This is my last day at Rocky Top Talk.
First, a word of thanks to the folks at SB Nation. I’ve been proud to be a small, orange-tinted part of this network for the past eight-and-a-half years; this was my decision and I appreciate their patience as I’ve been in the process of making it. This includes the group of smart and talented writers I’ve had the privilege of sharing this space with for all these years, who helped me and I hope you make a little bit of sense out of a really weird, never boring time for Tennessee.
I became a pastor in June 2006, moved from Knoxville to southwest Virginia, and started writing about the Vols ten days later. At first it was mostly a way to connect with friends and family back home, but thanks to Joel Hollingsworth asking me to join this site in 2008 it became so much more.
As a pastor and a Tennessee blogger, any fruitfulness or failure I’ve had at the one has always come in the context of the other, and likewise I’ve always hoped the one was making me better at the other. I am incredibly grateful to the people I’ve had a chance to serve in Ceres, VA and Athens, TN, who in these 11 years have never once questioned how I spend my time.
When Joel left a few weeks ago, it created a great opportunity for me to reflect on a bunch of different things. And, to a bit of my own surprise, I realized pushing the reset button was the option I was finding most attractive.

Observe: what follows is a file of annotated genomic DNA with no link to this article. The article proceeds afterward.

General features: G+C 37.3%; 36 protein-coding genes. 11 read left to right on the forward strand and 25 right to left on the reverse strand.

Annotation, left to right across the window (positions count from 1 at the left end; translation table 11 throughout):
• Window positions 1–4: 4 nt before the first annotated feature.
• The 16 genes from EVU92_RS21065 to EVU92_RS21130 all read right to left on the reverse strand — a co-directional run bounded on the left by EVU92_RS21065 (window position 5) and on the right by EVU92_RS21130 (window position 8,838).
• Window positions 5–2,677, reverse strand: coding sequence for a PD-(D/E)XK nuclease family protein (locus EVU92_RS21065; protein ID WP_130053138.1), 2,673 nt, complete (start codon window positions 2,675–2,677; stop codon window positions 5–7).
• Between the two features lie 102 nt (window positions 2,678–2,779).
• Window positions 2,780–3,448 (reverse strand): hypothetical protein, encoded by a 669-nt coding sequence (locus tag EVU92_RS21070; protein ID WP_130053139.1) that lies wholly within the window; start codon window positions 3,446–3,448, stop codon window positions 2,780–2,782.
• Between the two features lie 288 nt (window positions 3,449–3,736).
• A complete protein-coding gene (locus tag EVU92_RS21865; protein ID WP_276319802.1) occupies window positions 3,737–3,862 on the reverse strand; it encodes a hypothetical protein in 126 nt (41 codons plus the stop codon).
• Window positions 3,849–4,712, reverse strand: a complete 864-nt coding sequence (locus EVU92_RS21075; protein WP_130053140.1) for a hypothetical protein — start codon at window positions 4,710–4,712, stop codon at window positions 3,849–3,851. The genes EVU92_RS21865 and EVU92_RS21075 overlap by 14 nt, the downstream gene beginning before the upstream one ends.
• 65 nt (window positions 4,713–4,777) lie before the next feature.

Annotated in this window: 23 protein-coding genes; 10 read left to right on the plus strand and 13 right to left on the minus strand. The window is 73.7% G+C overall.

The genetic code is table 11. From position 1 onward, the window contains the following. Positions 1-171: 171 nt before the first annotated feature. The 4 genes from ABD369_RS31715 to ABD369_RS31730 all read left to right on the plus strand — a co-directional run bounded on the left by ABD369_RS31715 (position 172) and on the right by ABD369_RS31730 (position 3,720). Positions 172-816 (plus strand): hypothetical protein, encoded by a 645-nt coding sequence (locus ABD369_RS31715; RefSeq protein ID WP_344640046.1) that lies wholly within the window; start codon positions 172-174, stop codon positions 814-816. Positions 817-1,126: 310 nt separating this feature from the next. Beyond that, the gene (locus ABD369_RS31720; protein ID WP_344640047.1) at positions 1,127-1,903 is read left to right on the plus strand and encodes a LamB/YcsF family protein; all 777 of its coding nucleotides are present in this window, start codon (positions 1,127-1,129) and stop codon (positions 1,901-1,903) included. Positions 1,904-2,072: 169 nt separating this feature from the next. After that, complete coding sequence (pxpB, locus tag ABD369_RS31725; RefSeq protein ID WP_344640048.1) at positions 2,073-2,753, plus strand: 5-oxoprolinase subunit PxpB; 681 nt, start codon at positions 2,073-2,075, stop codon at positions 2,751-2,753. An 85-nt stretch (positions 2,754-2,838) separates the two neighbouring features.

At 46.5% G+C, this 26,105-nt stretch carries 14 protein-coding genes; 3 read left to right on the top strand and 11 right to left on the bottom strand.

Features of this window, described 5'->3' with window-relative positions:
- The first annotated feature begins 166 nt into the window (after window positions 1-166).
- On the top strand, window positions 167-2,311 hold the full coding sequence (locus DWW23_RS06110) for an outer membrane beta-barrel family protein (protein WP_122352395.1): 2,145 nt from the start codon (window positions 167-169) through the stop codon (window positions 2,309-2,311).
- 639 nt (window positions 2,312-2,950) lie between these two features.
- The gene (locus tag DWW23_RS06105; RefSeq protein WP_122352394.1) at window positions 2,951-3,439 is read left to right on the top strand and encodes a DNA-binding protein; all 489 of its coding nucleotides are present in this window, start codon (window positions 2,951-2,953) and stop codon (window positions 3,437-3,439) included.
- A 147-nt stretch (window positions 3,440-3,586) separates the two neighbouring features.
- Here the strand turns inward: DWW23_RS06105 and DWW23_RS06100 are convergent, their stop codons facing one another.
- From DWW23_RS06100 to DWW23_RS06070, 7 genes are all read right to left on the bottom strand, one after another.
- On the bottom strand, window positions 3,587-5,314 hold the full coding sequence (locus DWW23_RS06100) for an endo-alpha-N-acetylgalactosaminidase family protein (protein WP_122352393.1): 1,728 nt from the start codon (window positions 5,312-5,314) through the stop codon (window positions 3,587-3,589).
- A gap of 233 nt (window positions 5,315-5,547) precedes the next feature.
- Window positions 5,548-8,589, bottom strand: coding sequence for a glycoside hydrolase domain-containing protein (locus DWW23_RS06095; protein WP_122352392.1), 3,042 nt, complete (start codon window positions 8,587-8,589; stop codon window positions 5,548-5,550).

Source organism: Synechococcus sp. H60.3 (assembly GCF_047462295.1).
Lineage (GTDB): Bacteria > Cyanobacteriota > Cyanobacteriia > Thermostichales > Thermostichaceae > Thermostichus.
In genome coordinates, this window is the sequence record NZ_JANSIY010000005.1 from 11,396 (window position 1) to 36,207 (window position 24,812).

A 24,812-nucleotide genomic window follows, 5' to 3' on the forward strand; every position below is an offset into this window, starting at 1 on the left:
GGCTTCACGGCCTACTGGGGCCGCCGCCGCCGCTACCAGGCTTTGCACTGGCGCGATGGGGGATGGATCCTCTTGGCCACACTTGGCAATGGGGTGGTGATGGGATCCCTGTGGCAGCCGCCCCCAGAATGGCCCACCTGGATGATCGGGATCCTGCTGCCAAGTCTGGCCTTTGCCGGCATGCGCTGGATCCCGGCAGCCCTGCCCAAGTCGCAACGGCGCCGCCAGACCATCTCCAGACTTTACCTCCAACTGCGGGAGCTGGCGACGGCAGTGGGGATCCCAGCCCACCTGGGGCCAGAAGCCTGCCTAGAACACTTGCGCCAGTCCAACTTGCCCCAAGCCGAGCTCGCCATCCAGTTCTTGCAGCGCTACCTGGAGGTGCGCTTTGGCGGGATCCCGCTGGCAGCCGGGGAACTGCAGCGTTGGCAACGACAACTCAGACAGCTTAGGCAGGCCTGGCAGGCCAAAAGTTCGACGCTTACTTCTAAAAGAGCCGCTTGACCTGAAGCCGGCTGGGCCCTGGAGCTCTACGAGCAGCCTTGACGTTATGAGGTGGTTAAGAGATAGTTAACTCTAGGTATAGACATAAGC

My wife and I are thrilled to be expecting our first child in October (he’s due on the bye week, so we’re off to a good start). And there are one or two other things I’d like to write about that have never quite found their way to the top of the queue because I’ve continually enjoyed researching and writing thousands of words on RPI or Casey Clausen or some other historical rabbit hole.
So I’m going to push reset and step back. This site will continue with new leadership, and I look forward to seeing what’s next for RTT.
It’s always been our goal for this site to be in service to a healthy conversation about Tennessee. We’ve chosen thousands of words more often than 140 characters. And we have leaned optimistic (even occasionally idiotically so) because this is fun, even in down years, and we shouldn’t forget that. Having not lived in Knoxville all this time and having never sought media credentials, I’ve always felt free to write whatever I thought from a distance. But at the same time, that distance has kept me from really knowing the people I was writing about. And one thing I’ve learned from my other job is how easy it is to show less grace to someone you don’t know. I hope the words we’ve shared made the conversation better. And in moments when we’ve written difficult words about coaches, even when they were being echoed by everyone else, I hope we’ve been both fair and gracious, and am sorry for any time we may have failed to be either.
I’m stepping back, but don’t plan on stepping away. I’m going to blow the dust off the cartridge and play outside for a little bit, but chances are you’ll find me hanging out with some old friends sooner than later. If you’re interested in hollerin’ at referees during Celtics games (which can definitely be done without grace and in less than 140 characters), you can follow me on Twitter.
Lastly, thanks so very much for reading. I’m still just a kid from Knoxville who loves the Vols, and have so enjoyed getting to do that with all of you here. As I said when Joel left, this place has improved my quality of life in ways that have nothing to do with pageviews, and I am forever grateful for that.
Grace and Peace and Go Vols,